FIN 627/MBA 627 Financial Derivatives and Risk Management - This course provides a theoretical foundation for the pricing of contingent claims and for designing risk-management strategies. It covers option pricing models, hedging techniques, and trading strategies. It also includes portfolio insurance, value-at-risk measure, multistep binomial trees to value American options, interest rate options, and other exotic options.

FIN 628/MBA 628 Fixed Income Analysis - This class will expose students to a variety of fixed income instruments that are traded in the financial markets, their investment characteristics, the state-of-art technology for valuing them, technique for quantifying their interest rate risk, and portfolio strategies for using them.

FIN 630 Portfolio Management - Advanced topics on portfolio management process for both individual and institutional portfolio management, including specifying and quantifying investor objectives and constraints, formulating portfolio policies and strategies, specifying capital market expectations, constructing portfolios, allocating assets, and measuring portfolio performance against objectives.

FIN 631 Securities Analysis - Stock intrinsic valuation by constructing FCFF Excel model, which includes forecasting firm financial statements, estimating levered beta and WACC, predicting free cash flows from firm, and sensitivity analysis. Students will be selected to participate in the CFA Research Challenge.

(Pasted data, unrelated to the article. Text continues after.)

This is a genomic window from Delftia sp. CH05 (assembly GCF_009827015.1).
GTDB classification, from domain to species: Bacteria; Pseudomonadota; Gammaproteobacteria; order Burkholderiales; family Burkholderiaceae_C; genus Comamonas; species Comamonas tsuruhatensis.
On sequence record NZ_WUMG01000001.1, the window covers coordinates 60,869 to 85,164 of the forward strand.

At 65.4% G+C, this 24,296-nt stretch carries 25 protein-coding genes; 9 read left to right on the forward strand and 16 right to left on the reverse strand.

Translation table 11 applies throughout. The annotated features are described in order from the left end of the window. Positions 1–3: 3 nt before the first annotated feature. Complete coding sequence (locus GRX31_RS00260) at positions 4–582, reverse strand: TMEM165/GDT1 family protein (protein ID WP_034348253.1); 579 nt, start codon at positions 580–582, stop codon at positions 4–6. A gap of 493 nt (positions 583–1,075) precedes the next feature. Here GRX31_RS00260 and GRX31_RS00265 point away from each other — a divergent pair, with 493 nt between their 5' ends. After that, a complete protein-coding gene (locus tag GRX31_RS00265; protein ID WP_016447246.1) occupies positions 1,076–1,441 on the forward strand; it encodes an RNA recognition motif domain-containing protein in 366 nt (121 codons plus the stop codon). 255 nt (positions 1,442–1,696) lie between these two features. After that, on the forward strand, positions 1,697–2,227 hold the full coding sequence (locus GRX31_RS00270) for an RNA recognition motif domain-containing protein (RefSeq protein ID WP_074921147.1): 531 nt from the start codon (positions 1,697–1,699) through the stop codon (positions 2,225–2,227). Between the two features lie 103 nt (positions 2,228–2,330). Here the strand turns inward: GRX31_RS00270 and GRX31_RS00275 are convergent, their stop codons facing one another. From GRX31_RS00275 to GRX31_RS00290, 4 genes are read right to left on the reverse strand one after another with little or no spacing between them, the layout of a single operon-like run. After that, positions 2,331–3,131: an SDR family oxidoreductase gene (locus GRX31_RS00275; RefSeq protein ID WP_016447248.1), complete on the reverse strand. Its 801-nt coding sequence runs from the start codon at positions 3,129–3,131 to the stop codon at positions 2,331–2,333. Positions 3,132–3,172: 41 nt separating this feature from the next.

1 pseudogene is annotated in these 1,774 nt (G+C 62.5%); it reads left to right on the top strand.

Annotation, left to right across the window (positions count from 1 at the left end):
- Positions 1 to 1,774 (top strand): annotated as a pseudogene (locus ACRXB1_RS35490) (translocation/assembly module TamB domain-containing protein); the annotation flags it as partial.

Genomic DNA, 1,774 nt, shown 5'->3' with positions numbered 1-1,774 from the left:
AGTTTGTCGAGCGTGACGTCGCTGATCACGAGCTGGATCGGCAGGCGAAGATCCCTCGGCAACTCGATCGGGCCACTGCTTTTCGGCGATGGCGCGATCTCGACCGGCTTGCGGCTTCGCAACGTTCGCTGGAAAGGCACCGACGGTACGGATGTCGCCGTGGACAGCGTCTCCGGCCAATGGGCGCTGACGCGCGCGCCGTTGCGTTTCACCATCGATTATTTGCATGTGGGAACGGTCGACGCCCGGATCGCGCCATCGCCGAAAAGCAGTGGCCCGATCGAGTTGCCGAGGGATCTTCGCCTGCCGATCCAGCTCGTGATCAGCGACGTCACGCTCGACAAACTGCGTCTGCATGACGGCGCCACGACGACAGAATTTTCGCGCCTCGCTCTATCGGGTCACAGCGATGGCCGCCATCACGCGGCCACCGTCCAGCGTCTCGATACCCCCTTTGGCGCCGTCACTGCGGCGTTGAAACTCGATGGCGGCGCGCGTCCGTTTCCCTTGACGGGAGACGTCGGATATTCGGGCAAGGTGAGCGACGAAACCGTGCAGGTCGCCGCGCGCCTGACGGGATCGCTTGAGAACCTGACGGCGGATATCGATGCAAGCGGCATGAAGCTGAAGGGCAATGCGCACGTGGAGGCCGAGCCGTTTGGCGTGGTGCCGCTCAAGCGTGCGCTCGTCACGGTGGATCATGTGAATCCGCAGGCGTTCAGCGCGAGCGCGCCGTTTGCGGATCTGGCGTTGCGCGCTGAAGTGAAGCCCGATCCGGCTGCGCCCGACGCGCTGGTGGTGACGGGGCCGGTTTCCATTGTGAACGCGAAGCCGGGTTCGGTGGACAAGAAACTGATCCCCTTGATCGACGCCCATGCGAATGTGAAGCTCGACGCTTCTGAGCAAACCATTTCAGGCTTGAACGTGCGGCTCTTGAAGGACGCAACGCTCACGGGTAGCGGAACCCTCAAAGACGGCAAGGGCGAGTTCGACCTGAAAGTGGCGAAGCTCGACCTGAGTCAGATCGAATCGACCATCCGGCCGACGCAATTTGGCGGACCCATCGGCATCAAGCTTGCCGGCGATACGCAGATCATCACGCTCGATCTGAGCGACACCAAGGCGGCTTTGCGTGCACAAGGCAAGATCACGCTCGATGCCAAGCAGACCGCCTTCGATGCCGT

FIN 632 Advanced Corporate Finance - This course focuses upon corporate finance issues addressing short term financial management, long term capital budgeting, and long term financing choices. The course requires that students understand these issues through a series of cases and projects. A significant amount of spreadsheet modeling together with both individual and group work will be required to examine the cases and projects.

FIN 640 Fixed Income Trading - Theory and practice in active bond portfolio management are covered in this course, along with literature and practical issues relating to managing a bond fund. The course is presented in Seminar format, wherein students are divided into teams. Each team is responsible for a specific sector of the fixed income market.

FIN 641 Equity Trading - The art and science of technical equity trading: students implement a trading plan in a real stock market environment under a set risk management policy. Students learn to watch the market, analyze profitable situations, and produce winning trades.